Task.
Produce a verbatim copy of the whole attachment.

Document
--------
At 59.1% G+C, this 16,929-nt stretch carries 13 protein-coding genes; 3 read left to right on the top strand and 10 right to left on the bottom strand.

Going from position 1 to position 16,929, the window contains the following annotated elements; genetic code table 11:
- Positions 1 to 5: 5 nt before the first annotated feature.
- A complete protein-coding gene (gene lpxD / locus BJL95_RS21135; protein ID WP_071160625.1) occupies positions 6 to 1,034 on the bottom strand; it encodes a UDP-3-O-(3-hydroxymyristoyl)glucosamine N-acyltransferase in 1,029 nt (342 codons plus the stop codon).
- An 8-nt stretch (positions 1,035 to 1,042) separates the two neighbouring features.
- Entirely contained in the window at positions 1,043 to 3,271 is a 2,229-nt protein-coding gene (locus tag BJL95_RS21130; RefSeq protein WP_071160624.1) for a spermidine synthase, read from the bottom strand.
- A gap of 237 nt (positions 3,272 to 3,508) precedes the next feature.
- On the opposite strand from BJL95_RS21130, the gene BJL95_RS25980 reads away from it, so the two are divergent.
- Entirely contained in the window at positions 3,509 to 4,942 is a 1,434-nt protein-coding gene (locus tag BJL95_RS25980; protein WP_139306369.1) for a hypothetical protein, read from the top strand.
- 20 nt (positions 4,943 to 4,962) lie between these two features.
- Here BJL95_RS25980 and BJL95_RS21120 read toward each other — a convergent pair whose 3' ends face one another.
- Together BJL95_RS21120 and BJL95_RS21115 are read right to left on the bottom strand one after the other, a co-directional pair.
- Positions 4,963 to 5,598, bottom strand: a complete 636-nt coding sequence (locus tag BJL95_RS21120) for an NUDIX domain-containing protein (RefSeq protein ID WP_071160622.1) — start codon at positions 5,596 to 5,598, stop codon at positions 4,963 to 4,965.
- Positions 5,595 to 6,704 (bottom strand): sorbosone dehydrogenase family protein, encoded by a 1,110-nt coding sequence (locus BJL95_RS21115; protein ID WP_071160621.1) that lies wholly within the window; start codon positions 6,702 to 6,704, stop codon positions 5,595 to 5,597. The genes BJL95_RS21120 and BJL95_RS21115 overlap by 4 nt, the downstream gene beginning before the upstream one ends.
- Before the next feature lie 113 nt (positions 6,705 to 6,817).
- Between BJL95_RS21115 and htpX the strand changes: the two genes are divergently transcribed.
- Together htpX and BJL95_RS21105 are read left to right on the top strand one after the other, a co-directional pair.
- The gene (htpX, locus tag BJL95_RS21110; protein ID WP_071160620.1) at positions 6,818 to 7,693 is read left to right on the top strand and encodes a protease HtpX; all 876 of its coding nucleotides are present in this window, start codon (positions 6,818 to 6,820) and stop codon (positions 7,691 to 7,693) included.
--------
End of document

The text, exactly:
At 59.1% G+C, this 16,929-nt stretch carries 13 protein-coding genes; 3 read left to right on the top strand and 10 right to left on the bottom strand.

Going from position 1 to position 16,929, the window contains the following annotated elements; genetic code table 11:
- Positions 1 to 5: 5 nt before the first annotated feature.
- A complete protein-coding gene (gene lpxD / locus BJL95_RS21135; protein ID WP_071160625.1) occupies positions 6 to 1,034 on the bottom strand; it encodes a UDP-3-O-(3-hydroxymyristoyl)glucosamine N-acyltransferase in 1,029 nt (342 codons plus the stop codon).
- An 8-nt stretch (positions 1,035 to 1,042) separates the two neighbouring features.
- Entirely contained in the window at positions 1,043 to 3,271 is a 2,229-nt protein-coding gene (locus tag BJL95_RS21130; RefSeq protein WP_071160624.1) for a spermidine synthase, read from the bottom strand.
- A gap of 237 nt (positions 3,272 to 3,508) precedes the next feature.
- On the opposite strand from BJL95_RS21130, the gene BJL95_RS25980 reads away from it, so the two are divergent.
- Entirely contained in the window at positions 3,509 to 4,942 is a 1,434-nt protein-coding gene (locus tag BJL95_RS25980; protein WP_139306369.1) for a hypothetical protein, read from the top strand.
- 20 nt (positions 4,943 to 4,962) lie between these two features.
- Here BJL95_RS25980 and BJL95_RS21120 read toward each other — a convergent pair whose 3' ends face one another.
- Together BJL95_RS21120 and BJL95_RS21115 are read right to left on the bottom strand one after the other, a co-directional pair.
- Positions 4,963 to 5,598, bottom strand: a complete 636-nt coding sequence (locus tag BJL95_RS21120) for an NUDIX domain-containing protein (RefSeq protein ID WP_071160622.1) — start codon at positions 5,596 to 5,598, stop codon at positions 4,963 to 4,965.
- Positions 5,595 to 6,704 (bottom strand): sorbosone dehydrogenase family protein, encoded by a 1,110-nt coding sequence (locus BJL95_RS21115; protein ID WP_071160621.1) that lies wholly within the window; start codon positions 6,702 to 6,704, stop codon positions 5,595 to 5,597. The genes BJL95_RS21120 and BJL95_RS21115 overlap by 4 nt, the downstream gene beginning before the upstream one ends.
- Before the next feature lie 113 nt (positions 6,705 to 6,817).
- Between BJL95_RS21115 and htpX the strand changes: the two genes are divergently transcribed.
- Together htpX and BJL95_RS21105 are read left to right on the top strand one after the other, a co-directional pair.
- The gene (htpX, locus tag BJL95_RS21110; protein ID WP_071160620.1) at positions 6,818 to 7,693 is read left to right on the top strand and encodes a protease HtpX; all 876 of its coding nucleotides are present in this window, start codon (positions 6,818 to 6,820) and stop codon (positions 7,691 to 7,693) included.